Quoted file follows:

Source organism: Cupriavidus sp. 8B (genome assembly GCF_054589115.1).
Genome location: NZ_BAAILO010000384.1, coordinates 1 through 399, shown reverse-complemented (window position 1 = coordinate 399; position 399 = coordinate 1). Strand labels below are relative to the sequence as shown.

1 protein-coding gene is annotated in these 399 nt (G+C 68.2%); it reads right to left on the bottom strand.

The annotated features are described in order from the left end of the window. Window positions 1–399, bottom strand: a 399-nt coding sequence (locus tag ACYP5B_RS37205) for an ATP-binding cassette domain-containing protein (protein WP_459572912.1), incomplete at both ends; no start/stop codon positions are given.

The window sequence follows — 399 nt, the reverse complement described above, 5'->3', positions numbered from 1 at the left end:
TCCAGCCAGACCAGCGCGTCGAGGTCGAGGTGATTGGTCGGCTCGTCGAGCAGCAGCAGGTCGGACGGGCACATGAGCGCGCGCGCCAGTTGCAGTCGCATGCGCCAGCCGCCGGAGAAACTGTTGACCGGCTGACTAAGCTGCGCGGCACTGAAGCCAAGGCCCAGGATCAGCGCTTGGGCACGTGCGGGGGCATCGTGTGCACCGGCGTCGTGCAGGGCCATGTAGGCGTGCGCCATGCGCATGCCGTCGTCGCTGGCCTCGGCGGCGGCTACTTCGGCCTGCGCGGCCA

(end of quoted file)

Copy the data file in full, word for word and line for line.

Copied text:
Source organism: Cupriavidus sp. 8B (genome assembly GCF_054589115.1).
Genome location: NZ_BAAILO010000384.1, coordinates 1 through 399, shown reverse-complemented (window position 1 = coordinate 399; position 399 = coordinate 1). Strand labels below are relative to the sequence as shown.

1 protein-coding gene is annotated in these 399 nt (G+C 68.2%); it reads right to left on the bottom strand.

The annotated features are described in order from the left end of the window. Window positions 1–399, bottom strand: a 399-nt coding sequence (locus tag ACYP5B_RS37205) for an ATP-binding cassette domain-containing protein (protein WP_459572912.1), incomplete at both ends; no start/stop codon positions are given.

The window sequence follows — 399 nt, the reverse complement described above, 5'->3', positions numbered from 1 at the left end:
TCCAGCCAGACCAGCGCGTCGAGGTCGAGGTGATTGGTCGGCTCGTCGAGCAGCAGCAGGTCGGACGGGCACATGAGCGCGCGCGCCAGTTGCAGTCGCATGCGCCAGCCGCCGGAGAAACTGTTGACCGGCTGACTAAGCTGCGCGGCACTGAAGCCAAGGCCCAGGATCAGCGCTTGGGCACGTGCGGGGGCATCGTGTGCACCGGCGTCGTGCAGGGCCATGTAGGCGTGCGCCATGCGCATGCCGTCGTCGCTGGCCTCGGCGGCGGCTACTTCGGCCTGCGCGGCCA